Decade after Diana Campaign, Few Use Landmines

Ten years after the death of Princess Diana and the first global treaty against antipersonnel landmines, experts say only a handful of rebel groups and perhaps one state dare use what has become a pariah weapon.

Hard to detect, difficult to clear and often designed to maim rather than kill, antipersonnel mines can linger in the soil for decades. Activists estimate mines still kill or injure perhaps 15,000 to 20,000 people a year -- mainly civilians in countries now at peace.

Landmine clearance agencies say it will likely take another decade to clear probably the world's two most affected countries -- Angola in southern Africa and Cambodia in Southeast Asia -- both the scene of long-running but now ended civil wars. Ongoing conflicts delay clearance in Iraq, Afghanistan and elsewhere.

But fewer are now being laid and many activists have moved on to a campaign against cluster munitions in the aftermath of last year's Lebanon war, which left much of the country's south seeded with small unexploded bomblets.

"There is a global stigma attached to landmines now," said Paul Hannon, executive director of pressure group Mines Action Canada.

"The supply of mines is drying up. I wouldn't say we have won the war but we have won the battles so far. We have to stop people slipping back and we have to get the mines out of the ground."

Activists say global opinion was already turning against antipersonnel mines even before Diana, Princess of Wales, began using her fame to draw attention to the issue. But they say her campaigning sped up the process.

Diana joined a British Red Cross campaign against landmines in 1997 and before she died visited Angola and Bosnia with landmine charities.

"I don't know whether individuals change history that much or whether landmines had simply had their day," said Simon Conway, director of British-based group Landmine Action. "But everyone remembers those pictures of Diana in the minefields and when it is someone as iconic as that it makes a difference."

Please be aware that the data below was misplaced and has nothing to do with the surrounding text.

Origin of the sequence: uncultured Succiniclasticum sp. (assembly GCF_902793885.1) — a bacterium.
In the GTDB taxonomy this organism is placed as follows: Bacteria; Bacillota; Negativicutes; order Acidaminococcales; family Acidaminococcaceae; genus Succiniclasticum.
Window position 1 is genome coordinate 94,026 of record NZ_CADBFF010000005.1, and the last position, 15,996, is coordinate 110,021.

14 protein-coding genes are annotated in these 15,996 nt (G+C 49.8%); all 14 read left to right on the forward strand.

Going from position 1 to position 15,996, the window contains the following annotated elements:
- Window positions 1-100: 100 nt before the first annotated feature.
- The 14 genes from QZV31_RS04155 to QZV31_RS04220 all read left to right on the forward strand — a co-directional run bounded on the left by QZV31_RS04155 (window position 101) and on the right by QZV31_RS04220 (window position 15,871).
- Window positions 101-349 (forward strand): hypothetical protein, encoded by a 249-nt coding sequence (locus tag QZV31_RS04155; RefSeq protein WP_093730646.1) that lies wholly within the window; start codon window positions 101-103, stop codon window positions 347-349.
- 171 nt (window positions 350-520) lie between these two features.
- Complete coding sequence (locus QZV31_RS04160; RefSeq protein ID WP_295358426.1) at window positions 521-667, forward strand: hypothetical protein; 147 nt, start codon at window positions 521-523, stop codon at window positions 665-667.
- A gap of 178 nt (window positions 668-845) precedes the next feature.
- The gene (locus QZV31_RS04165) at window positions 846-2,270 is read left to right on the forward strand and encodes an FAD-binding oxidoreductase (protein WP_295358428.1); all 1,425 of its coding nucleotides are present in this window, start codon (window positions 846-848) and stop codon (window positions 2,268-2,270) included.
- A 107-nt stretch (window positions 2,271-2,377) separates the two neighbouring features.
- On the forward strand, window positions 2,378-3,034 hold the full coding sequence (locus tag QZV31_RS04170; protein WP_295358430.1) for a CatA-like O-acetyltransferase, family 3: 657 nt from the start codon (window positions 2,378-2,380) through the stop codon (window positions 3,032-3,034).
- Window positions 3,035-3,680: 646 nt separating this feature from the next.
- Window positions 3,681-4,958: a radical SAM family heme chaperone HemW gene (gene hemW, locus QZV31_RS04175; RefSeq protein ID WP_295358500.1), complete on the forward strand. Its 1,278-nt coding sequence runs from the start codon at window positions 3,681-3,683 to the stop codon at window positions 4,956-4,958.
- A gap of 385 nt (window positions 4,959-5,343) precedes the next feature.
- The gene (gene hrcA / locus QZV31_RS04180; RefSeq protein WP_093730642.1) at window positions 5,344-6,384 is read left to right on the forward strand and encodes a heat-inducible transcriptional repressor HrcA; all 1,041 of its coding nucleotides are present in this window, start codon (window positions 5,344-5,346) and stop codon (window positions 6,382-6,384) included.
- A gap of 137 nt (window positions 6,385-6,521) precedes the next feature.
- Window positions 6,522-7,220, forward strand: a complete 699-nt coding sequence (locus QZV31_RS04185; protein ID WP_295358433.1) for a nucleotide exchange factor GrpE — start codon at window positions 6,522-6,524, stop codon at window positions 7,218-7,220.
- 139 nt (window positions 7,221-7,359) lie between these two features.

Campaigners say the focus on the issue at the time of Diana's death in a Paris car crash in August 1997 almost certainly boosted the number of countries that signed the Ottawa treaty banning antipersonnel mines a month later.

Eighty percent of countries have now signed.

Non-Ottawa signatories the United States, China and Russia continue to hold millions of antipersonnel mines between them -- but now seem not to use them.

The 2006 Landmine Monitor report -- regarded as the most authoritative and edited by Mines Action Canada -- labelled three states as using antipersonnel mines.

It accused Russia of using them in its war on Chechen separatists, Nepal in its fight against Maoists and Myanmar -- also known as Burma -- against internal rebels, who were also using them.

But Mines Action Canada's Hannon told Reuters Russia appeared to have since stopped, while a peace deal in Nepal halted both government and Maoist minelaying.

That left Myanmar as the only proven state user in 2007.

Renewed civil war in Sri Lanka in 2006 had involved some new antipersonnel minefields, he said, most apparently laid by Tamil Tiger rebels. There were suggestions the government might also have laid mines but little hard evidence, he said. Also, mine use was much more limited than in earlier stages of the war.

Other non-state groups in a few countries from Colombia to Somalia were also using antipersonnel mines, he said. But even that was falling off.


Some other countries retained existing minefields -- most notably the vast, heavily mined demilitarised zone between North and South Korea -- without adding to them.

Larger anti-tank and anti-vehicle mines -- not banned by Ottawa -- also seemed to be used less, Hannon said; although it was hard to tell why and there might be a new spike of use in Afghanistan.

Some experts say there is less of a role for fixed minefields as recent conflicts have fewer fixed positions and mass infantry clashes -- and modern militaries can break through minefields relatively easily.

Others say they remain an effective way of slowing an invading force and governments could swiftly switch back to using them. The slowness with which they are being cleared from the world proves they work, they warn.

"Landmine warfare is not over," said one British demining specialist. "They are very effective weapons. They are not as easy to get hold of as they used to be but they are very cheap to produce."